Foreclosure Defense and Offense: It’s the TITLE

The essential issue remains: who if anyone has a title interest under the security instrument? It would appear that many “lenders” have attempted to make various provisions for transferring the note since they knew they would be either selling it for money or using it to replace a non-performing loan under a pooling and service agreement. However, unless the recorded instruments followed the traveling note, we still end up with the same incurable result: one party is named as mortgagee and another party is the “note holder.”

The definition of the “note holder” while attempting to be precise is not so — because of the way the process of securitization works. First you have the initial transmittal which may or may not have been executed as an assignment by allonge or indorsement. If the transaction was not an assignment and the “lender” received “payment” (cash or other consideration, like relieving it of the obligation to substitute a performing note for a non-performing note) then the note is “PAID.” If it is properly assigned, then the security instrument has one party as mortgagee with no interest in the note and another party with the note and no power over the mortgage.

Add to this the fact that co-obligors (insurers, guarantors, reserves, credit default swaps) are added to the chain as the note travels upward to the investor, and the fact that the right of allocation of payments to other notes or from other notes is present because of cross collateralization in the tranches, and then add the fact that the certificate of asset backed securities may have been transferred, sold, pledged or otherwise transmitted to yet another party and you have (a) a question over title over the note (b) a question of whether the note holder got paid even if the borrower made no payments and (c) an unsecured obligation because the investor never received a recorded interest in the underlying property.

Thus an attempt at modification of the note could be successful if the right people are involved, but that doesn’t change the essential nature of the obligation — i.e., that it is unsecured and that the homeowner has a right to quiet title — or at the very least a right to a declaration as to who is the payee and who is the proper enforcing authority under the mortgage if it somehow remains valid.

The inclusion of language in various instruments of transmittal, modification or even satisfaction of the mortgage does nothing to resolve the issue of severance of the security interest from the note and the fact that the terms of the note were changed without the borrower’s permission. It is one thing to assign a note; it is quite another to add and subtract terms and parties to it.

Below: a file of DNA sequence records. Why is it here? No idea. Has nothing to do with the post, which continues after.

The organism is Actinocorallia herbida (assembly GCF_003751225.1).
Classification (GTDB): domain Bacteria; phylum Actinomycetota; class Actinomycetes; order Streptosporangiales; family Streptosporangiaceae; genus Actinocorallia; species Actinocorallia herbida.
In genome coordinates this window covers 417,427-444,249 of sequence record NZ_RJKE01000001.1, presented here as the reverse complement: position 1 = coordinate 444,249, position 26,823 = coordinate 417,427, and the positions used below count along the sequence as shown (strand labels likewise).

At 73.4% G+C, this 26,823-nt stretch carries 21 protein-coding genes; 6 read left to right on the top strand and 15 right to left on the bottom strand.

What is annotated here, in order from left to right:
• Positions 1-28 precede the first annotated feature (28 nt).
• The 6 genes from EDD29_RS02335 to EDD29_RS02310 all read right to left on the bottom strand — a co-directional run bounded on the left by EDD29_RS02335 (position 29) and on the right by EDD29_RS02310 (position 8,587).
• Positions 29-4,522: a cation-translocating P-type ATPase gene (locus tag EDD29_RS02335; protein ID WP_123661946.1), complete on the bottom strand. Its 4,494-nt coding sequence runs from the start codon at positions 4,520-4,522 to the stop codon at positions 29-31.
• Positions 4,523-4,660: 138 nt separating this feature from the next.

In my opinion modification is not possible without either producing a proper chain of title and all the required recorded instruments as per state law, or a title policy that is issued without exceptions AFTER disclosure to the title agent in writing regarding the issues raised by securitization.

I doubt if any title agency or carrier would underwrite such a policy. When I have confronted “lenders” with this issue their response, so far, is that in a modification no title policy is necessary. This is lame as well as incorrect. If they are right, they should have no problem getting the title agent who issued the original policy to confirm in writing that he/she is in possession of all the required disclosures and agrees with the lender that the original title policy is unaffected by the modification, despite the issues presented regarding securitization of the loan.

see also post #1450Mortgage Shortsales and Modifications

2 Responses

  1. In Ca., I would file an action for declaratory relief and reformation and a few other causes of action to get a court to decide how to characterize the deed as intended. Then have the deed reformed to reflect the judgment.

    IF YOU HAVE FORECLOSURE PROBLEMS CALL US AT 818.453.3585 and ask for Jimmy. We sue for YOU!!!!

  2. okay this might be my last longshot but here it goes. in 1985 dad & mom purchased home with va loan 1990 dad & mom divorced interspousal transfer deed dad pulled out 2nd to pay mom off(& take heroff title) then rest of title including property rights and line of credit was supposed to be held in trust for me(as i was a minor) the sole beneficiary with my dad as trustee, but my mom was never taken off properly & i was never put on properly.HOW DO I DECLARE IN COUNTY RECORDS THESE DEFECTS IN TITLE & ASSERT MY OWNERSHIP INTERESTS AND RIGHTS OR WHO SHOULD I TAKE THESE ISSUES TO

    any simple answer would do

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